How much higher/lower could U.S. Treasury yields go?

Given current valuations and the economic outlook, lengthening duration remains an appropriate strategy going into 2024, in our view.

Since the regional U.S. banking crisis in 2Q 2023, the 10-Year UST yield has soared from a bottom of 3.4% year-to-date to around 5% in early November, reaching multi-year highs. It is important to differentiate between rising yields that reflect a stronger economy and rising yields that are driven by higher term risk premium (TRP), where investors are demanding more return to invest in the long end of the yield curve due to increased risks and uncertainties.

Firmer-than-expected economic data drove the rise in yields over the summer, as market participants priced in a higher-for-longer interest rate environment amid evidence of a stronger economy. More recently, however, the rise in yields reflects a higher TRP, which is broadly driven by demand-supply dynamics for duration. Markets are currently bracing for a deluge of UST supply to fund the government’s deficit. Meanwhile, the uncertain path of future inflation and interest rates has prompted investors to demand higher compensation in the form of higher yields.

Given current valuations and the economic outlook, lengthening duration remains an appropriate strategy going into 2024, in our view. Over the last five hiking cycles, 10Y UST yields had peaked before the fed funds rate. Between the last rate hike and first rate cut, 10Y UST yields also fell 107 basis points (bps). With disinflation gaining momentum and financial conditions becoming tighter (partly driven reflexively by the rise in yields), we are near, if not already at, the end of the Fed’s hiking cycle, limiting the upside in yields. Also, our base case of slower growth calls for lower yields, while potential flare-ups in geopolitical risks could prompt a flight to safety into UST.

While the direction of travel is likely to be downwards from current levels, we are less optimistic about the magnitude and speed of the potential decline in yields relative to past cycles. This is in part due to higher TRP being priced into yields for the long run, and in part due to lingering risks of longer-than-expected Fed tightening, driven by energy-related price pressures.

On credit, we acknowledge that current yields may look relatively attractive, especially in high yield fixed income. Looking at fundamentals, such as margins, coverage ratios and free cash flow, high yield bond issuers are exhibiting greater resilience than in past cycles. Default rates had reached 6.4% in October 2020, largely weeding out the weakest issuers from the market, while prompting surviving corporates to manage their balance sheets more conservatively. While fundamentals have not deteriorated significantly, the softer macroeconomic outlook could put this to the test. With current spreads consistent with robust economic growth, the risk is for spreads to widen with weaker economic data.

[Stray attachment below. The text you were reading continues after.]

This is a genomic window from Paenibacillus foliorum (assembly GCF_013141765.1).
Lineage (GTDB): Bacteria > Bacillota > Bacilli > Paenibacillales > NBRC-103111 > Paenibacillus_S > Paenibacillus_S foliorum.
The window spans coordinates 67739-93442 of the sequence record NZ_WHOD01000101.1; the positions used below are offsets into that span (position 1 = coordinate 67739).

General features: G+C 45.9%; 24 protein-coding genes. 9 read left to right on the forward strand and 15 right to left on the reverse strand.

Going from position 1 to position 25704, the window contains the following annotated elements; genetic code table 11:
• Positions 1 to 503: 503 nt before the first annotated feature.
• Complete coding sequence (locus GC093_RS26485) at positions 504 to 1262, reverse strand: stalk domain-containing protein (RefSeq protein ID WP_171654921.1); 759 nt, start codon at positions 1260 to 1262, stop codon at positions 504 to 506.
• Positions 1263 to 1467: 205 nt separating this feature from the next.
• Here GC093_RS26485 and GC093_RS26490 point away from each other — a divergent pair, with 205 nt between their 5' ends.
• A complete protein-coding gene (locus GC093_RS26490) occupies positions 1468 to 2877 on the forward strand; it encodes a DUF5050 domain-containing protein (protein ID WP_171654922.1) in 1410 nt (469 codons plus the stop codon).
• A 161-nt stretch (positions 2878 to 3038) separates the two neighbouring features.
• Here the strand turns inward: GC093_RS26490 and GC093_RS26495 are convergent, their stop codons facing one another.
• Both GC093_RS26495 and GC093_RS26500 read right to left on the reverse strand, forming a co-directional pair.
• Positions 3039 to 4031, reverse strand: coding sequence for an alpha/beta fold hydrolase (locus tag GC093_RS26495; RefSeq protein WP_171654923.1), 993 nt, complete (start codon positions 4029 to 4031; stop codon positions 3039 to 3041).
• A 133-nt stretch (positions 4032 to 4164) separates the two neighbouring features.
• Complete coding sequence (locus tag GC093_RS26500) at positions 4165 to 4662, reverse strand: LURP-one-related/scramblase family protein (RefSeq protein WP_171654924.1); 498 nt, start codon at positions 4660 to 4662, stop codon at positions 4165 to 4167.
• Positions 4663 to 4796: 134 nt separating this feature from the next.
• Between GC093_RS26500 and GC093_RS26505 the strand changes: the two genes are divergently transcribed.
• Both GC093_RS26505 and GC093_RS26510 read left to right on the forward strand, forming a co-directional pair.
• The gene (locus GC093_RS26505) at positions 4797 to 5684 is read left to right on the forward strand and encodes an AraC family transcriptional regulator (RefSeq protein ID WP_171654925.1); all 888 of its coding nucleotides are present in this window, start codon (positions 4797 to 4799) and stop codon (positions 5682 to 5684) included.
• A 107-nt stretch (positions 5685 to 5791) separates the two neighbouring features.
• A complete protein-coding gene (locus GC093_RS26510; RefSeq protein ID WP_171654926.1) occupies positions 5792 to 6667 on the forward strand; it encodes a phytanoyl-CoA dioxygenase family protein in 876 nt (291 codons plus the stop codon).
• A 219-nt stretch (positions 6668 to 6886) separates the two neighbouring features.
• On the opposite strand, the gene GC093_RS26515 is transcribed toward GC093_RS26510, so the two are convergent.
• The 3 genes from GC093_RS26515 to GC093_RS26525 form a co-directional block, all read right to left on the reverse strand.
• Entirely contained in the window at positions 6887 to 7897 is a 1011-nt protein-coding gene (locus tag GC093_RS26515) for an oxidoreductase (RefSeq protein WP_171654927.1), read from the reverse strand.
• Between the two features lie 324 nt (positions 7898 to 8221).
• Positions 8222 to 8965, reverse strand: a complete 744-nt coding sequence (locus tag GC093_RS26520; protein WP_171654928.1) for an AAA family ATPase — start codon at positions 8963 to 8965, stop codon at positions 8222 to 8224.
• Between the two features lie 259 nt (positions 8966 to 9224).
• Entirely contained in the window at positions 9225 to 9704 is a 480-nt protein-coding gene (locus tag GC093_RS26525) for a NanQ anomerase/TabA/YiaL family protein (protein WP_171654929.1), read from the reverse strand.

Exhibit 3:

Source: FactSet, U.S. Federal Reserve, J.P. Morgan Asset Management. Based on MSCI AC World Index (AC World), MSCI World Index (DM Equity), MSCI Emerging Markets Index (EM Equity), MSCI Asia Pacific ex-Japan Index (AxJ Equity), MSCI Asia Pacific ex-Japan High Dividend Yield Index (AxJ Equity High Div. Equity), MSCI World Growth Index (DM Growth), MSCI World Value Index (DM Value), S&P 500 Index (U.S. Large Cap), Russell 2000 Index (U.S. Small Cap), MSCI Europe Index (Europe Equity), MSCI Japan Index (Japan Equity), Bloomberg Global Aggregate (Global Bonds), Bloomberg U.S. Treasury Bellwethers 10Y (U.S. 10Y Treasury), Bloomberg U.S. Corporate Investment Grade Index (U.S. IG), Bloomberg U.S. Credit Corporate High Yield (U.S. HY), J.P. Morgan EMBI Global (EM Debt USD), Bloomberg U.S. Treasury Bills 1-3M (Cash), Gold New Spot price (Gold), U.S. dollar index (U.S. dollar), 60% AC World and 40% Global Bonds (60/40 portfolio). *Total returns in local currency are used, unless otherwise specified. **Refers to the duration between the last rate hike and the first rate cut, specifically Feb '89 - Jun ‘89, Feb '95 - Jul ‘ 95, May '00 - Jan ‘01, Jun '06 - Sep ‘07, Dec '18 - Aug ‘19.
Guide to the Markets – Asia. Data reflect most recently available as of 30/09/23.


Should growth show signs of a meaningful slowdown, corporates could experience further margin squeeze and an increased need to refinance at higher borrowing costs. A spike in defaults could easily cause risk-off sentiment to ripple across the market, triggering a rapid widening of spreads. As a result, we continue to favor higher quality bonds, unless investors have the risk tolerance and investment horizon to ride out higher volatility as growth slows.